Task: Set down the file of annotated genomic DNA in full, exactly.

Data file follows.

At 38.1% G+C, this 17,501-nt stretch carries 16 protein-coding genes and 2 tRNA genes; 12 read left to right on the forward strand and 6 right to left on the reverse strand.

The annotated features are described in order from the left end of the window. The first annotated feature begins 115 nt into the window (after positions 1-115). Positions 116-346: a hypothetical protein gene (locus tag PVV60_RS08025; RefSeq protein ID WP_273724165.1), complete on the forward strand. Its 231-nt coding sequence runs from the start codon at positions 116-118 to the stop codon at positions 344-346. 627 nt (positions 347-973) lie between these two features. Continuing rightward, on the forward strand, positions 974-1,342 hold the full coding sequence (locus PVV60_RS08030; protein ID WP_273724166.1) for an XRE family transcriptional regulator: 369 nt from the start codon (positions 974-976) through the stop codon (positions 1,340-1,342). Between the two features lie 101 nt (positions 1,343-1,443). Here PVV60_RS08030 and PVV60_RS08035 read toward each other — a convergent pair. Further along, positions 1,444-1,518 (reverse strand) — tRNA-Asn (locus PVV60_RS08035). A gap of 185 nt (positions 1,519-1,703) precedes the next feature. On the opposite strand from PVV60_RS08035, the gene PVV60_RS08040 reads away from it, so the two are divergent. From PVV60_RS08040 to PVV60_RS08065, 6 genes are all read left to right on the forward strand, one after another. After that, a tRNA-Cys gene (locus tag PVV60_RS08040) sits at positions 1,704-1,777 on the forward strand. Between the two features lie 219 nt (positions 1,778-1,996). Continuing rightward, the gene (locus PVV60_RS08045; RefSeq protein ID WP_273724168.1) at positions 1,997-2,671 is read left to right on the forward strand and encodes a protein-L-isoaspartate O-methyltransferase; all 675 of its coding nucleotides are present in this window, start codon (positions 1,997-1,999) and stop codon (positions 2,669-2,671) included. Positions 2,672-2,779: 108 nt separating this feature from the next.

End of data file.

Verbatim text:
At 38.1% G+C, this 17,501-nt stretch carries 16 protein-coding genes and 2 tRNA genes; 12 read left to right on the forward strand and 6 right to left on the reverse strand.

The annotated features are described in order from the left end of the window. The first annotated feature begins 115 nt into the window (after positions 1-115). Positions 116-346: a hypothetical protein gene (locus tag PVV60_RS08025; RefSeq protein ID WP_273724165.1), complete on the forward strand. Its 231-nt coding sequence runs from the start codon at positions 116-118 to the stop codon at positions 344-346. 627 nt (positions 347-973) lie between these two features. Continuing rightward, on the forward strand, positions 974-1,342 hold the full coding sequence (locus PVV60_RS08030; protein ID WP_273724166.1) for an XRE family transcriptional regulator: 369 nt from the start codon (positions 974-976) through the stop codon (positions 1,340-1,342). Between the two features lie 101 nt (positions 1,343-1,443). Here PVV60_RS08030 and PVV60_RS08035 read toward each other — a convergent pair. Further along, positions 1,444-1,518 (reverse strand) — tRNA-Asn (locus PVV60_RS08035). A gap of 185 nt (positions 1,519-1,703) precedes the next feature. On the opposite strand from PVV60_RS08035, the gene PVV60_RS08040 reads away from it, so the two are divergent. From PVV60_RS08040 to PVV60_RS08065, 6 genes are all read left to right on the forward strand, one after another. After that, a tRNA-Cys gene (locus tag PVV60_RS08040) sits at positions 1,704-1,777 on the forward strand. Between the two features lie 219 nt (positions 1,778-1,996). Continuing rightward, the gene (locus PVV60_RS08045; RefSeq protein ID WP_273724168.1) at positions 1,997-2,671 is read left to right on the forward strand and encodes a protein-L-isoaspartate O-methyltransferase; all 675 of its coding nucleotides are present in this window, start codon (positions 1,997-1,999) and stop codon (positions 2,669-2,671) included. Positions 2,672-2,779: 108 nt separating this feature from the next.